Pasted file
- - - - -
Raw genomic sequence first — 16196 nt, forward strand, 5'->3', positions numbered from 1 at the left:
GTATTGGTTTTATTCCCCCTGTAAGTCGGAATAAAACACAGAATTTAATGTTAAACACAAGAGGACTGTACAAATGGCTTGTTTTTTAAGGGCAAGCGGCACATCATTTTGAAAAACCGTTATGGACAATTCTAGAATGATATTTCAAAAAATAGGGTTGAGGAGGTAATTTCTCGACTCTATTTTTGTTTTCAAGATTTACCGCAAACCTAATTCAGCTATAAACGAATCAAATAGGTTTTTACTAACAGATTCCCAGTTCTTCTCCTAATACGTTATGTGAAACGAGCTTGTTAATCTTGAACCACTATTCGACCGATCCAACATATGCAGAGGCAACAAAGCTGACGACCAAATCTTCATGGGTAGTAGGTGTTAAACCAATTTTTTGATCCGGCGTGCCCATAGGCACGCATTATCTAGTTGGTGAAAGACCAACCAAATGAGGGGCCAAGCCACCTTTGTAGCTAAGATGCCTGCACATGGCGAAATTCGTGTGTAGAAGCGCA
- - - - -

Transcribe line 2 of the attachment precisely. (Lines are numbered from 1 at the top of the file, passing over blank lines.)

GTATTGGTTTTATTCCCCCTGTAAGTCGGAATAAAACACAGAATTTAATGTTAAACACAAGAGGACTGTACAAATGGCTTGTTTTTTAAGGGCAAGCGGCACATCATTTTGAAAAACCGTTATGGACAATTCTAGAATGATATTTCAAAAAATAGGGTTGAGGAGGTAATTTCTCGACTCTATTTTTGTTTTCAAGATTTACCGCAAACCTAATTCAGCTATAAACGAATCAAATAGGTTTTTACTAACAGATTCCCAGTTCTTCTCCTAATACGTTATGTGAAACGAGCTTGTTAATCTTGAACCACTATTCGACCGATCCAACATATGCAGAGGCAACAAAGCTGACGACCAAATCTTCATGGGTAGTAGGTGTTAAACCAATTTTTTGATCCGGCGTGCCCATAGGCACGCATTATCTAGTTGGTGAAAGACCAACCAAATGAGGGGCCAAGCCACCTTTGTAGCTAAGATGCCTGCACATGGCGAAATTCGTGTGTAGAAGCGCA